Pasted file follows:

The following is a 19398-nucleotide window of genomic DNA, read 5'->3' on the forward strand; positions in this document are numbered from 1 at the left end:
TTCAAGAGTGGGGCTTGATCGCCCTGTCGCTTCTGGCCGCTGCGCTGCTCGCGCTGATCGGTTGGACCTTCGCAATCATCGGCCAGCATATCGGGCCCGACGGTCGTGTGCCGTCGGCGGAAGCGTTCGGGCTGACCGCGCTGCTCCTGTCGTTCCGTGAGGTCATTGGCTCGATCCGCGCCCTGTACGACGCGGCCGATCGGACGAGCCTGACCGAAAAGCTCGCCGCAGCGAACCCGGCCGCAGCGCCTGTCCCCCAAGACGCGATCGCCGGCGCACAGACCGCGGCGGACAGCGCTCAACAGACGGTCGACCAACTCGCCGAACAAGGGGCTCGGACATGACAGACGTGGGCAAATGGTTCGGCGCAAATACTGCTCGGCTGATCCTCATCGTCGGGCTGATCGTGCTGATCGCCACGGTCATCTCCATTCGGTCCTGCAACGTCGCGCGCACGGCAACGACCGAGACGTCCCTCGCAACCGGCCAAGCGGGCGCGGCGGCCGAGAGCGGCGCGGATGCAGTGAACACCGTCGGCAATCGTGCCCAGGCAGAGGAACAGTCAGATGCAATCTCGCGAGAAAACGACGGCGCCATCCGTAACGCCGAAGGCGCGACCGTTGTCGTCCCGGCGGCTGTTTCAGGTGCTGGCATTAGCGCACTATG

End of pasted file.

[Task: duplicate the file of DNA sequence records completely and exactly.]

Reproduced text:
The following is a 19398-nucleotide window of genomic DNA, read 5'->3' on the forward strand; positions in this document are numbered from 1 at the left end:
TTCAAGAGTGGGGCTTGATCGCCCTGTCGCTTCTGGCCGCTGCGCTGCTCGCGCTGATCGGTTGGACCTTCGCAATCATCGGCCAGCATATCGGGCCCGACGGTCGTGTGCCGTCGGCGGAAGCGTTCGGGCTGACCGCGCTGCTCCTGTCGTTCCGTGAGGTCATTGGCTCGATCCGCGCCCTGTACGACGCGGCCGATCGGACGAGCCTGACCGAAAAGCTCGCCGCAGCGAACCCGGCCGCAGCGCCTGTCCCCCAAGACGCGATCGCCGGCGCACAGACCGCGGCGGACAGCGCTCAACAGACGGTCGACCAACTCGCCGAACAAGGGGCTCGGACATGACAGACGTGGGCAAATGGTTCGGCGCAAATACTGCTCGGCTGATCCTCATCGTCGGGCTGATCGTGCTGATCGCCACGGTCATCTCCATTCGGTCCTGCAACGTCGCGCGCACGGCAACGACCGAGACGTCCCTCGCAACCGGCCAAGCGGGCGCGGCGGCCGAGAGCGGCGCGGATGCAGTGAACACCGTCGGCAATCGTGCCCAGGCAGAGGAACAGTCAGATGCAATCTCGCGAGAAAACGACGGCGCCATCCGTAACGCCGAAGGCGCGACCGTTGTCGTCCCGGCGGCTGTTTCAGGTGCTGGCATTAGCGCACTATG